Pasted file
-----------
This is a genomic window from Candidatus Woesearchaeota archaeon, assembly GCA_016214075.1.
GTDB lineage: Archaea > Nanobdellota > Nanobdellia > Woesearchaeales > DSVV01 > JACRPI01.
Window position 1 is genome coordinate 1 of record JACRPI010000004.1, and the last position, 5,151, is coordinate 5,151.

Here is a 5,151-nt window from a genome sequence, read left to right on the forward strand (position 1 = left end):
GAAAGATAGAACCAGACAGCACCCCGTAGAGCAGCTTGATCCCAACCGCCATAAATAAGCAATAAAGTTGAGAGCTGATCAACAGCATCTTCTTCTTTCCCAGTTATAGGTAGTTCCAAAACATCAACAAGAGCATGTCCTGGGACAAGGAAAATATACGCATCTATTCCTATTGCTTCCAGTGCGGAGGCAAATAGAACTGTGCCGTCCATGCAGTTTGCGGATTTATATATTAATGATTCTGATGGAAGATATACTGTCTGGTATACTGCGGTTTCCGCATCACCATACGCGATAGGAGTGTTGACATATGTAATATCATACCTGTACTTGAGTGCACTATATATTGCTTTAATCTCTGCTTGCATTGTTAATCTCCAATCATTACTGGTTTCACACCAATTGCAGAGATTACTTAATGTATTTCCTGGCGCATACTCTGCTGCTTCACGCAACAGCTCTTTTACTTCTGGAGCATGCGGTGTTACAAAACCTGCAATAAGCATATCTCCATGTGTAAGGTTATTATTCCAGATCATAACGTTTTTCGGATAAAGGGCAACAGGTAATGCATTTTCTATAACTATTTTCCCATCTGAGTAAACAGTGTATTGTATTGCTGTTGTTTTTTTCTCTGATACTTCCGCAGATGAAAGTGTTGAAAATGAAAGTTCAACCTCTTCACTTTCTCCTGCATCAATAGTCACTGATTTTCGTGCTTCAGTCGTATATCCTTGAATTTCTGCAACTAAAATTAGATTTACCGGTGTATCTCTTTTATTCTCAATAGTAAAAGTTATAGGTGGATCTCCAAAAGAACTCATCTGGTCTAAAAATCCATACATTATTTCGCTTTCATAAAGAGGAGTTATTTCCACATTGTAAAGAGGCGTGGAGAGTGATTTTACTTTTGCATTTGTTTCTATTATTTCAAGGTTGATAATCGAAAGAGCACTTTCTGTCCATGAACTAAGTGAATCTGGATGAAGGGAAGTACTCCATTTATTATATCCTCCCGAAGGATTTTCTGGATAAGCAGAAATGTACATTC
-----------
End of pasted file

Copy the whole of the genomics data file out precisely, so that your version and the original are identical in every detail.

This is a genomic window from Candidatus Woesearchaeota archaeon, assembly GCA_016214075.1.
GTDB lineage: Archaea > Nanobdellota > Nanobdellia > Woesearchaeales > DSVV01 > JACRPI01.
Window position 1 is genome coordinate 1 of record JACRPI010000004.1, and the last position, 5,151, is coordinate 5,151.

Here is a 5,151-nt window from a genome sequence, read left to right on the forward strand (position 1 = left end):
GAAAGATAGAACCAGACAGCACCCCGTAGAGCAGCTTGATCCCAACCGCCATAAATAAGCAATAAAGTTGAGAGCTGATCAACAGCATCTTCTTCTTTCCCAGTTATAGGTAGTTCCAAAACATCAACAAGAGCATGTCCTGGGACAAGGAAAATATACGCATCTATTCCTATTGCTTCCAGTGCGGAGGCAAATAGAACTGTGCCGTCCATGCAGTTTGCGGATTTATATATTAATGATTCTGATGGAAGATATACTGTCTGGTATACTGCGGTTTCCGCATCACCATACGCGATAGGAGTGTTGACATATGTAATATCATACCTGTACTTGAGTGCACTATATATTGCTTTAATCTCTGCTTGCATTGTTAATCTCCAATCATTACTGGTTTCACACCAATTGCAGAGATTACTTAATGTATTTCCTGGCGCATACTCTGCTGCTTCACGCAACAGCTCTTTTACTTCTGGAGCATGCGGTGTTACAAAACCTGCAATAAGCATATCTCCATGTGTAAGGTTATTATTCCAGATCATAACGTTTTTCGGATAAAGGGCAACAGGTAATGCATTTTCTATAACTATTTTCCCATCTGAGTAAACAGTGTATTGTATTGCTGTTGTTTTTTTCTCTGATACTTCCGCAGATGAAAGTGTTGAAAATGAAAGTTCAACCTCTTCACTTTCTCCTGCATCAATAGTCACTGATTTTCGTGCTTCAGTCGTATATCCTTGAATTTCTGCAACTAAAATTAGATTTACCGGTGTATCTCTTTTATTCTCAATAGTAAAAGTTATAGGTGGATCTCCAAAAGAACTCATCTGGTCTAAAAATCCATACATTATTTCGCTTTCATAAAGAGGAGTTATTTCCACATTGTAAAGAGGCGTGGAGAGTGATTTTACTTTTGCATTTGTTTCTATTATTTCAAGGTTGATAATCGAAAGAGCACTTTCTGTCCATGAACTAAGTGAATCTGGATGAAGGGAAGTACTCCATTTATTATATCCTCCCGAAGGATTTTCTGGATAAGCAGAAATGTACATTC